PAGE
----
Learn of Jesus Christ to Die

This is a shortened version of the homily I preached at Grace Anglican Church at the Good Friday evening worship service.


What’s the big deal about the death of Jesus?  Well, it’s one of the key ingredients in the Christian Gospel.  And I’ve got to start off by saying this about the Gospel: the Gospel isn’t just something we apply to our lives; Jesus isn’t someone we just invite into our hearts.  Rather, the Gospel is something we enter into; Jesus is someone we seek out and follow.  So if we want benefit or grow from Jesus’ experience of death, we have to join in, follow him, and go to dark Gethsemane.  Joining with Christ we can learn all things, but I just want to focus on three tonight: learning how to pray, learning how to bear our cross, and learning how to die.

Part I – Learn of Jesus Christ to pray.

When Jesus was worried, troubled, in danger, afraid, he went to pray away from distractions.  He does this many times in the gospel, but especially so at this point in the Garden of Gethsemane.  He had a small number of chosen intercessors to stay nearby and pray for him.  They weren’t directly with him – he was basically alone – but they were within eye-shot.  We, too, should seek Christ out in prayer when we’re troubled, and we also should seek out intercessors.  The heavier the burdens upon us, the more important this is.  And of course we must never lose sight of the cross: Jesus has already suffered for us there.  We add nothing to the cross; it was a full and complete deal that he accomplished.

Part II – Learn of him to bear the cross.

When Jesus was in danger, he did not run away, but faced up to it, challenged it, and won.  As I said on Sunday, the cross was not his defeat, but his victory and enthronement.  We share in that victory.  But, as it was a costly victory, we also share in that suffering.  The cross that he bears sets the example for the cross that we each bear ourselves.  Look at the crucified Lord; meditate on his humiliation.  If you’re in Christ, your sufferings are his sufferings.  This is one of those spiritual exercises where a crucifix is a really powerful image.  Before the cross the was empty, the cross was occupied, with Jesus!  He suffered and died there, and if you’re in Christ, you’ve experienced it too.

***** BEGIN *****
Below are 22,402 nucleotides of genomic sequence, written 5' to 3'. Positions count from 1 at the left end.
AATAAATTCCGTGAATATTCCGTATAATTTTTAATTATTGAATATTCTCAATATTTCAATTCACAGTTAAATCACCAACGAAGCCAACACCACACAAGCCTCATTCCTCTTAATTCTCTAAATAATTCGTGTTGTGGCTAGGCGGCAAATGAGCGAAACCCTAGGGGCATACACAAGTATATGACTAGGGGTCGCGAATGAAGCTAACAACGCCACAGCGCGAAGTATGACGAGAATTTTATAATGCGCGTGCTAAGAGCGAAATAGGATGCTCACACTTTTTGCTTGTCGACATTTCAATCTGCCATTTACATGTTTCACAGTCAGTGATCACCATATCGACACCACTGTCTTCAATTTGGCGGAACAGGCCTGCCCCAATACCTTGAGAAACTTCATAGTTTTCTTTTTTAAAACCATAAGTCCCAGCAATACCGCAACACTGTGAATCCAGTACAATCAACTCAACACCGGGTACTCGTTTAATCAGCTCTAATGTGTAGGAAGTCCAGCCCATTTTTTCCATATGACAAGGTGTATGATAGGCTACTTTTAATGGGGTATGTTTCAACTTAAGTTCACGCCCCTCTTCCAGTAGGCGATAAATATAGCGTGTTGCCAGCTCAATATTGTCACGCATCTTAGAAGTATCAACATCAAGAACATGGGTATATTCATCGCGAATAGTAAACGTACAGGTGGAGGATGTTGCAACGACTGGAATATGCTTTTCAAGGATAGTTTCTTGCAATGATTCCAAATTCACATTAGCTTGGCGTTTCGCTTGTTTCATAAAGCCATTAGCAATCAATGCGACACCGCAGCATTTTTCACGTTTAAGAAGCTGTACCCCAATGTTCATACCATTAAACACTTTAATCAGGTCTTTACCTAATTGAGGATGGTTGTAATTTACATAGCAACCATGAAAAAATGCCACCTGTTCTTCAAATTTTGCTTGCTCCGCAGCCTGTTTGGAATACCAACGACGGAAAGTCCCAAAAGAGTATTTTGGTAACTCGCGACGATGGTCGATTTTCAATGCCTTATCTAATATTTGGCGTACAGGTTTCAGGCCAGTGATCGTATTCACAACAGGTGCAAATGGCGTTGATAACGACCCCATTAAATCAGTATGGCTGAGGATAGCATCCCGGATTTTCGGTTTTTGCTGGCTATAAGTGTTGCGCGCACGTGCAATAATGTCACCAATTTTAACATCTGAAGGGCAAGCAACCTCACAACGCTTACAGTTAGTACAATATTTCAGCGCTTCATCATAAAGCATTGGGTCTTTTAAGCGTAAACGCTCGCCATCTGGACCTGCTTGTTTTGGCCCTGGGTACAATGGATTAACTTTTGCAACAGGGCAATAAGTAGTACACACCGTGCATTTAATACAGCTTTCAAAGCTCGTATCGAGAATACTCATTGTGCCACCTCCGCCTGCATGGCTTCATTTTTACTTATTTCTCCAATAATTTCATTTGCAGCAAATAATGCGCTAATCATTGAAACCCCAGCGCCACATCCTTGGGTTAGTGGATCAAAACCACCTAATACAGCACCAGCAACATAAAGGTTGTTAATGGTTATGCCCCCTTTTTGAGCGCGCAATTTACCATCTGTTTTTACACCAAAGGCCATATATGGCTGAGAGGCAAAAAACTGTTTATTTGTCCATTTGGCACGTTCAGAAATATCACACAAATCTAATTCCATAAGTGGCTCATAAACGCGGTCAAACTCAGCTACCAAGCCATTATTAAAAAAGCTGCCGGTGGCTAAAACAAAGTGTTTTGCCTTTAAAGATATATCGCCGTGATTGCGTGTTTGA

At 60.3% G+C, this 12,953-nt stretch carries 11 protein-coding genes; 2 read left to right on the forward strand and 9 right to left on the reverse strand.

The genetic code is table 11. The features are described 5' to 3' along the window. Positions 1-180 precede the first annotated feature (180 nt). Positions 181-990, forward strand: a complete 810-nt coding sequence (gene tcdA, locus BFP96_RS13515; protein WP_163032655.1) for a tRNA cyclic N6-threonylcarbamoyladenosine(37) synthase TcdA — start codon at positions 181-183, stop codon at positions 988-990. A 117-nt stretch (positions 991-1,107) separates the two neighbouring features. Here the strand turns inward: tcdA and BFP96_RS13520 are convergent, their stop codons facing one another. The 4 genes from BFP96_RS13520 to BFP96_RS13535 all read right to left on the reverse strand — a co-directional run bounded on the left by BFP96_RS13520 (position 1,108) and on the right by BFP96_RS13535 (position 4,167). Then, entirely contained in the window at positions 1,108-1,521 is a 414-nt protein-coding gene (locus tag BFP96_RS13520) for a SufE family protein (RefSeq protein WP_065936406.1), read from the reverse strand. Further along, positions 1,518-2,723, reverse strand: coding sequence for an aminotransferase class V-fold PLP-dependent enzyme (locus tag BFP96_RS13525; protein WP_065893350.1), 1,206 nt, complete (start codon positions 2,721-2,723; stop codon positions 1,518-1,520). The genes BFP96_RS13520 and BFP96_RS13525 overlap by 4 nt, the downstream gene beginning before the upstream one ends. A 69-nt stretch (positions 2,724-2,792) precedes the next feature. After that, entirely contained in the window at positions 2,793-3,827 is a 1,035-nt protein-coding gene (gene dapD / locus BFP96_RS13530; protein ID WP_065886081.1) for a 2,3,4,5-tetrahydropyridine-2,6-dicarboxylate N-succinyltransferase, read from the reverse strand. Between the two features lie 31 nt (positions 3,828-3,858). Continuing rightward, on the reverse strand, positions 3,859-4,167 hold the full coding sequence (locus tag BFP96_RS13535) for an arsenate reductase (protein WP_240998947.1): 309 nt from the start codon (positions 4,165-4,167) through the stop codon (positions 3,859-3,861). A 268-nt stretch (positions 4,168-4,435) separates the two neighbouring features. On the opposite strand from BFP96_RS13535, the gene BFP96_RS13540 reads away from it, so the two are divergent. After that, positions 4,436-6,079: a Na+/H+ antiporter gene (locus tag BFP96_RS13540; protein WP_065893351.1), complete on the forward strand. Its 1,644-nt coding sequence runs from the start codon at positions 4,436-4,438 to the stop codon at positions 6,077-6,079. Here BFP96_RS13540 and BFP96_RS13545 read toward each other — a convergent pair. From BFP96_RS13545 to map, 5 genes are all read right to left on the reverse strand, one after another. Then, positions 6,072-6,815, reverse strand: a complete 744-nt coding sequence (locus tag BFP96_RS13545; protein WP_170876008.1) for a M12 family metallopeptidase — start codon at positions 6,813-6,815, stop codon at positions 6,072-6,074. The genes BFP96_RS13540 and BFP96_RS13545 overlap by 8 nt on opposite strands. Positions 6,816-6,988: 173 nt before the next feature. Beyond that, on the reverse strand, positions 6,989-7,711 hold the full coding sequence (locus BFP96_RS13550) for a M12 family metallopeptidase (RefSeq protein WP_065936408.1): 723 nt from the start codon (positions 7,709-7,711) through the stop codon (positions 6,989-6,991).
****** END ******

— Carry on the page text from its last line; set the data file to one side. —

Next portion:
Part III – Learn of Jesus Christ to die.

When Jesus died, he was not in despair, but continued steadfast in God’s purpose.  “It is finished,” he cried out, because his work, ministry, battle, and victory were done.  You could almost dare to imagine him saying that with a weary smile – this was not a quiet whimper, but a triumphant declaration!  He knew what he was doing on the cross; he knew what he had just accomplished, and he made that announcement.  Taking this further, if we have died with Christ, then we share in his victory.  So again, don’t ignore the crucifix, but be inspired by it!  That man on the cross, Jesus, is our triumphant king, and that’s when he defeated Satan and kicked him off the throne.  Meanwhile, yes, death is a scary thing.  I’ve said it before and I’ll say it again: death is unnatural!  God didn’t create us to die; death doesn’t belong in this world.  It’s only here because of sin.  So naturally we fear it.   But as we follow Christ in, we’ll know we’ll also follow him out.

And so, we follow him.  And when you die, do not despair.  Just follow Christ.  He will be there for you.


About Fr. Brench

I'm an Anglican Priest and a sci-fi geek. Therefore, I write about spiritual formation, theology, biblical studies, and Doctor Who. But I keep those blogs separate so I don't confuse too many people!
This entry was posted in Devotional and tagged , , , , . Bookmark the permalink.

One Response to Learn of Jesus Christ to Die

  1. Gail Gardner says:

    I’m reading this Easter morning. Soon I will be leaving for Grace Anglican where I will join my brothers and sisters in Christ as we sing “Jesus Christ is ris’n today.” Praise God

Leave a Reply

Fill in your details below or click an icon to log in:

WordPress.com Logo

You are commenting using your WordPress.com account. Log Out /  Change )

Google+ photo

You are commenting using your Google+ account. Log Out /  Change )

Twitter picture

You are commenting using your Twitter account. Log Out /  Change )

Facebook photo

You are commenting using your Facebook account. Log Out /  Change )


Connecting to %s